Project Insight is an online project management application that serves trained project managers as well as their teams. It's available in Software as a Service (SaaS) and on-premise based versions and in Workgroup and Enterprise versions. The platform is built using Microsoft technologies, so Microsoft shops should flock to it as a platform. Contact the company to request a demo account and pricing information.
The company recently set me up with a trial account, and I tested its wide range of features. Here are my thoughts on using the application and its pros and cons.
Getting started with Project Insight
Onboarding your project team to Project Insight is an administrator's first proposition. Project Insight includes thorough product documentation augmented by an online community and additional resources.
At first glance, the administrative tools might be too complex for some users, which is disappointing because Project Insight has many strong points, particularly reports and dashboards. Project Insight could benefit from more fluid or wizard-driven tools to set up a new project in the system to support project managers who don't have a lot of experience. The company set me up with test projects, but I found the process of starting a new project confusing.
Dashboards and reports
Project Insight's strengths are its dashboards and reports, which are feature rich and easy to use. Figure A shows an example of a simple Project Insight dashboard.
This simple dashboard is typical to what a team member would view. (Click the image to enlarge.)
Dashboards are also available for other project and organizational roles. Figure B shows an example of a Project Sponsor.
Project Sponsor dashboard (Click the image to enlarge.)
I'd like to see the dashboard have a more minimalist "skin"; it has too much of a SharePoint 2003 feel to it, which betrays some of the wonderful work that obviously took place under the application's hood.
Project Insight offers a range of reports, including Gantt charts, task lists, and resource allocation. If you sign up for a Project Insight trial, I strongly encourage you to spend time creating reports with test data and experiment with setting default report options. Figure C shows an example of an incomplete task report.
Incomplete task report (Click the image to enlarge.)
Project views in Project Insight check off all the important boxes on my list of views, which include:
- Gantt chart
- Project calendar
- Work schedule
- Project issues
Canned workflows and workflow wizards can be helpful to project teams that need to add some quick formality to their internal processes or need to jumpstart a new one. The Workflow feature in Project Insight supports:
- Capture requirements of a project;
- Create a project charter;
- Present your business case;
- Track items on a checklist;
- Gain user acceptance authorization;
- Provide a quality assurance checklist; and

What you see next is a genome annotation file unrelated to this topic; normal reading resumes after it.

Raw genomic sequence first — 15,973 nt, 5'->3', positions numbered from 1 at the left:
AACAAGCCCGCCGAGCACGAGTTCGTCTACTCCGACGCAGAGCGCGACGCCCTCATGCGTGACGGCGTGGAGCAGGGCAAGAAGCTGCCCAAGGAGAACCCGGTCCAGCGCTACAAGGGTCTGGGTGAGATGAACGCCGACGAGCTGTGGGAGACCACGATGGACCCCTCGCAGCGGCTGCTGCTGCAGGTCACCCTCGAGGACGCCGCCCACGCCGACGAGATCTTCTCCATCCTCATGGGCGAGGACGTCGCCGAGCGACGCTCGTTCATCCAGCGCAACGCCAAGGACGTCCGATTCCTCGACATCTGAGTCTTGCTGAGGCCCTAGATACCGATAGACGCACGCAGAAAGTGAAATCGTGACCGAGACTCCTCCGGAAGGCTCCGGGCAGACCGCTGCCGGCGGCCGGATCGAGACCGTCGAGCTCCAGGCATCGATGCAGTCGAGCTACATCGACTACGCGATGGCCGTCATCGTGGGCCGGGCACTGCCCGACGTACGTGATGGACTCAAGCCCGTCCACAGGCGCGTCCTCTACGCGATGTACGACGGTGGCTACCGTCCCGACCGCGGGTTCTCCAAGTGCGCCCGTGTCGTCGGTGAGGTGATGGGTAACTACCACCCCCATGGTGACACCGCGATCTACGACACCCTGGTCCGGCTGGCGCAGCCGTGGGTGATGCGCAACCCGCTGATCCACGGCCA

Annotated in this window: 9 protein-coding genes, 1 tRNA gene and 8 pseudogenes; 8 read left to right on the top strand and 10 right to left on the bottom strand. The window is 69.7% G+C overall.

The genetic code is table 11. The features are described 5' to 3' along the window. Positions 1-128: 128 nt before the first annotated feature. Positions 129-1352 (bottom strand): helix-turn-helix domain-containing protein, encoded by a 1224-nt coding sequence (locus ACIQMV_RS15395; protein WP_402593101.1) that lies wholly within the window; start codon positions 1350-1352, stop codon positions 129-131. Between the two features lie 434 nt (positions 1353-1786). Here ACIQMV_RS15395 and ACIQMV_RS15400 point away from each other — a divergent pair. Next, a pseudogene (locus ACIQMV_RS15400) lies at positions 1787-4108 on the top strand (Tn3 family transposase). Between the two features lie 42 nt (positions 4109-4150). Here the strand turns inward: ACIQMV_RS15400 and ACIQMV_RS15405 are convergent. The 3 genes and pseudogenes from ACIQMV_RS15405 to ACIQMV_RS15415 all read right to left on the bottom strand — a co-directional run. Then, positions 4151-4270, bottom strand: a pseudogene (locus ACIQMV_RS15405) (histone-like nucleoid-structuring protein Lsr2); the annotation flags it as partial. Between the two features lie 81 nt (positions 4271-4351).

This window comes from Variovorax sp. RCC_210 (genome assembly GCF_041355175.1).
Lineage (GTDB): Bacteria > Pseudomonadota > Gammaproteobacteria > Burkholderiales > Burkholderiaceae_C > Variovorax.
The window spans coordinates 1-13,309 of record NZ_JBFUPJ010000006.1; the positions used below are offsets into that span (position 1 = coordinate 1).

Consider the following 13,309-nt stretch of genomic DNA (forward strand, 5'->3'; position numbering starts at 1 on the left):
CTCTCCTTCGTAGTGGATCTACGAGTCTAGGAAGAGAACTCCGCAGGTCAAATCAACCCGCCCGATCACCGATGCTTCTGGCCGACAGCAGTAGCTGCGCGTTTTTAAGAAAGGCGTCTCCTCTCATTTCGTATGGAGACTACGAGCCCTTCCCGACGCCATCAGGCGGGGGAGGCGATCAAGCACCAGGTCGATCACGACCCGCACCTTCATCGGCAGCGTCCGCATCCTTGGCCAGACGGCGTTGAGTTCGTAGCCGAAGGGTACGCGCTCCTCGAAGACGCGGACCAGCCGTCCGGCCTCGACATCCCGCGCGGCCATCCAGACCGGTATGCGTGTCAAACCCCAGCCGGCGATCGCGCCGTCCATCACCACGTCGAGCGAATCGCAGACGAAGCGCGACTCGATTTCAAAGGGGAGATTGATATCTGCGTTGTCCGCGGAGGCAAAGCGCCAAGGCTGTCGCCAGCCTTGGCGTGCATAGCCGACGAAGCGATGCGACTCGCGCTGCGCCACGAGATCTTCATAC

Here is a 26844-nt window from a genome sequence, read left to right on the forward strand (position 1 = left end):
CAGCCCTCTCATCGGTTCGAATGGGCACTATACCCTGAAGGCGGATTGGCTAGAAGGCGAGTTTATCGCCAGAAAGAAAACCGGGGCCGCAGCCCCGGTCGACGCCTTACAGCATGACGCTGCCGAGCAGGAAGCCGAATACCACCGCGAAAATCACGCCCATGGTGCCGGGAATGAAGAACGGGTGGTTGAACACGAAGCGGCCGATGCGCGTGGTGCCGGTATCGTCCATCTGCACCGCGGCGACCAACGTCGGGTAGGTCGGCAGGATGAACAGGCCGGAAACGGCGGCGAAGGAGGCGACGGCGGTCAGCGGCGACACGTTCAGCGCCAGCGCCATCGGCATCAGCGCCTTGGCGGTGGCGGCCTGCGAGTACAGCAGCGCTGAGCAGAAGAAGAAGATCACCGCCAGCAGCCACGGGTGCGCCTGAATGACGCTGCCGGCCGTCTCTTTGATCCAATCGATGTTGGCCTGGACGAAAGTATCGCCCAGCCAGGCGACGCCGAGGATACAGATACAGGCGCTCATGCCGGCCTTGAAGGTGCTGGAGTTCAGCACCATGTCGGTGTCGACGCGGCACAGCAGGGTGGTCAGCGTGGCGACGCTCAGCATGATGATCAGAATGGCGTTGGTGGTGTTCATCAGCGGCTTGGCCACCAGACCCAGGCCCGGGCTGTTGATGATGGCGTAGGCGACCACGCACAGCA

- Invite customers to assess the success of a project.
The workflow features in Project Insight are one of its strongest selling points, and I hope the company continues to produce incremental improvements to its workflow features in future releases.
Time and expense tracking
It was wise to include time and expense tracking in the application, because those are becoming important to many organizations in today's down economy, not just those in professional services or consulting.
Figure D shows an example of a Time Entry Worksheet with Unsubmitted Entries.
Time Entry Worksheet with Unsubmitted Entries (Click the image to enlarge.)
Document management and collaboration
Project Insight enables you to upload documents as part of your projects, though the document management and collaboration features lag behind the application's other features. I found the feature a bit unwieldy and in need of a better user experience.
At the time of this writing, Project Insight doesn't offer integration with Box, Dropbox, or Google Drive, going against a growing standard across SaaS-based project management applications.
Microsoft Outlook integration and mobile support
Project management platforms need to offer touch points with team members through multiple tools. Project Insight offers integration with Microsoft Outlook (Windows), which can be useful for teams with members who would rather interact through the familiar tools of Microsoft Outlook than the full application. While I'm not a fan of Outlook as a project management tool, it does have its place as an interface to project management applications under the right circumstances.
Mobile access to Project Insight is through an HTML5 interface that does the job. It can be a toss-up between HTML 5 and native iOS/Android apps in the market right now. LiquidPlanner and Clarizen are doing great things with iOS and Android apps, and I hope Project Insight explores more mobility options for its platform.
Project Insight supports multiple mainstream methods of Single Sign-On (SSO), including:
- ADFS 2.0
- SAML 2
Project Insight brings a lot to the table in terms of features, but when it comes to design, it has a very old Microsoft-centric (SharePoint 2003) feel and user experience that I found distracting at times. I would love to see Project Insight consider at least the option of a non-SharePoint centric user interface.
If you've tried Project Insight, tell us about your experience in the comments.
Will Kelly is a freelance technical writer and analyst currently focusing on enterprise mobility, Bring Your Own Device (BYOD), and the consumerization of IT. He has also written about cloud computing, Big Data, virtualization, project management applications, Google Apps, Microsoft technologies, and online collaboration for TechRepublic and other sites. Will also works as a contract technical writer for clients in the Washington, DC area and nationwide. Follow Will on Twitter: @willkelly.